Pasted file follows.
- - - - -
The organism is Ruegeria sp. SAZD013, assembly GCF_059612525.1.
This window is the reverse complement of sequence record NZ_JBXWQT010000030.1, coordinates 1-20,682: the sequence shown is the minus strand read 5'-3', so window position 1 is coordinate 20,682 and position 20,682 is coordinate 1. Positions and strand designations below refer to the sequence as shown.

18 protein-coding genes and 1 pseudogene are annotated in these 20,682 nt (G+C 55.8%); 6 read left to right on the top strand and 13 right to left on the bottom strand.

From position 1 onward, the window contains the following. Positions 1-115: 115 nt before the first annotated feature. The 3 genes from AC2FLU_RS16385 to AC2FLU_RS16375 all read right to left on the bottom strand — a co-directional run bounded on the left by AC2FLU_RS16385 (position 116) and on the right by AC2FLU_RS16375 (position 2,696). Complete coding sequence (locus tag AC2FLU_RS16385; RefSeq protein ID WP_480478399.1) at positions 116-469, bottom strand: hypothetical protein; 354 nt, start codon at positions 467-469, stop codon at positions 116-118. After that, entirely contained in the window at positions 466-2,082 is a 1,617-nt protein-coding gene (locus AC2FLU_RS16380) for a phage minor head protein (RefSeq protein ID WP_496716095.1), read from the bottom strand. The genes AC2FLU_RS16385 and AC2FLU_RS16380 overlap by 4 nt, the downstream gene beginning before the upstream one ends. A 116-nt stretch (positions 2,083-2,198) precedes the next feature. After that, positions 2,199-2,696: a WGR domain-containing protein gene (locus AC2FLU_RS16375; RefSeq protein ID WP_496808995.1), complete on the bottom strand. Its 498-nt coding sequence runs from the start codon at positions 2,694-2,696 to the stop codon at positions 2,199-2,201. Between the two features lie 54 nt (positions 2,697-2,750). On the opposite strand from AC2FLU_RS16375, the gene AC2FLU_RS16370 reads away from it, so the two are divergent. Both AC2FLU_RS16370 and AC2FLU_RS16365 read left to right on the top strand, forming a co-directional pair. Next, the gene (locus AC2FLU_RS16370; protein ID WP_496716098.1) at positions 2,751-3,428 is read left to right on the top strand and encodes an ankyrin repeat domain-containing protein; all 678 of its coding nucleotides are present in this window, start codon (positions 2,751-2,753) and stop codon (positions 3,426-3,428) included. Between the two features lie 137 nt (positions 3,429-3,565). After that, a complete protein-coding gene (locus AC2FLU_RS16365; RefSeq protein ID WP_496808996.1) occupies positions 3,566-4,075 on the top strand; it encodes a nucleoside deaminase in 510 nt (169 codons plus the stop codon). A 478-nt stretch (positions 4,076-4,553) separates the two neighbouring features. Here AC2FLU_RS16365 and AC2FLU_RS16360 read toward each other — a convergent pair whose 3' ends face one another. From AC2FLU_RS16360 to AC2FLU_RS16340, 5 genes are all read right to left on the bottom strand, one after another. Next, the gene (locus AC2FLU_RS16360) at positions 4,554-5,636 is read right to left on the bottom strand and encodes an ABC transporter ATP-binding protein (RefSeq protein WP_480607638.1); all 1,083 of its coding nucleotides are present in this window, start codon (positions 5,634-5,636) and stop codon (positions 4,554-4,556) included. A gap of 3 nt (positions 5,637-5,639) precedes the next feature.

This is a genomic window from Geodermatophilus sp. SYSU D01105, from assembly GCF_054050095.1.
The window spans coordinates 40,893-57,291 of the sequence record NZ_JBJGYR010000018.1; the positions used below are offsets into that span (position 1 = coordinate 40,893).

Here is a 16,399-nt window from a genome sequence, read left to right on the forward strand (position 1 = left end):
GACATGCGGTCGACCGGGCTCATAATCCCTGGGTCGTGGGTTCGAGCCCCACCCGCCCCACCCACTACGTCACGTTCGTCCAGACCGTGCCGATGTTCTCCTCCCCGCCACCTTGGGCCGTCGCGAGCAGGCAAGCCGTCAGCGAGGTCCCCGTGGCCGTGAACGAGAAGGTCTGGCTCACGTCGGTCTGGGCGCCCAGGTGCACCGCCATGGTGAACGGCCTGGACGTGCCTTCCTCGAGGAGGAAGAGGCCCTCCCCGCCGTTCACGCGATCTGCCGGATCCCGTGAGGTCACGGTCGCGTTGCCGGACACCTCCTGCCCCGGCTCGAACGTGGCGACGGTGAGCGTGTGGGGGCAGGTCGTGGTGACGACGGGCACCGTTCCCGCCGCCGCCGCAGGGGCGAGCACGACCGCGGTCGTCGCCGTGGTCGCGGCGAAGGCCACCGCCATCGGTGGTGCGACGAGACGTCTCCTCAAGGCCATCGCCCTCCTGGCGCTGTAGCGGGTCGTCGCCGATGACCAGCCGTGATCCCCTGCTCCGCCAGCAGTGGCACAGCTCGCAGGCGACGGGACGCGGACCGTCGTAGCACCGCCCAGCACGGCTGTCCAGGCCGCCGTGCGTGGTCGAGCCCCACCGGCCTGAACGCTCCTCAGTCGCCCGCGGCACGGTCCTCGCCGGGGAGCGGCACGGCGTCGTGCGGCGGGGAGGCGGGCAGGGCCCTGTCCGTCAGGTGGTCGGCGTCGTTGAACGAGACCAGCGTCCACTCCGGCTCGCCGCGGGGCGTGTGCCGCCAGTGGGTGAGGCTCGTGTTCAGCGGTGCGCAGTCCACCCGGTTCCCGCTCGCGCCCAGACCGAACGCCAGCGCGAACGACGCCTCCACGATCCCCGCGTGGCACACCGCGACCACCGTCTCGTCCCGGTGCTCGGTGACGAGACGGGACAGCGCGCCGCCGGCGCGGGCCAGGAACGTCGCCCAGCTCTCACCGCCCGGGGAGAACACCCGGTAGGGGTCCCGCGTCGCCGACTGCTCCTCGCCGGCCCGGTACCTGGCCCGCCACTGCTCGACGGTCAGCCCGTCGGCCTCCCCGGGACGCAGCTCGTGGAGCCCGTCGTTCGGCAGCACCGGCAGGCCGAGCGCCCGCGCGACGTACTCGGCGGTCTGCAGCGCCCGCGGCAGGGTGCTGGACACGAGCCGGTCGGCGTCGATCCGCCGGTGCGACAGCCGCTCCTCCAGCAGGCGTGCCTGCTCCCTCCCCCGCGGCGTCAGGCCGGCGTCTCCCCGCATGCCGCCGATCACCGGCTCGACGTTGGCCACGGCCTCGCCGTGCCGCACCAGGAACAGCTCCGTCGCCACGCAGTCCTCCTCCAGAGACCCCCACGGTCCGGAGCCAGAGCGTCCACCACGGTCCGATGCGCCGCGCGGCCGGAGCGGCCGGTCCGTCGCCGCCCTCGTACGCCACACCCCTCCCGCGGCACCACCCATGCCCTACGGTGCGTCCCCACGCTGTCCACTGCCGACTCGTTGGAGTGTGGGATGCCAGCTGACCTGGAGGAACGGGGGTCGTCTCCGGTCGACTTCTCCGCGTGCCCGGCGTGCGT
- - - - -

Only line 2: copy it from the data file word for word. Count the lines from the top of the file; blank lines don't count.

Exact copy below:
This window is the reverse complement of sequence record NZ_JBXWQT010000030.1, coordinates 1-20,682: the sequence shown is the minus strand read 5'-3', so window position 1 is coordinate 20,682 and position 20,682 is coordinate 1. Positions and strand designations below refer to the sequence as shown.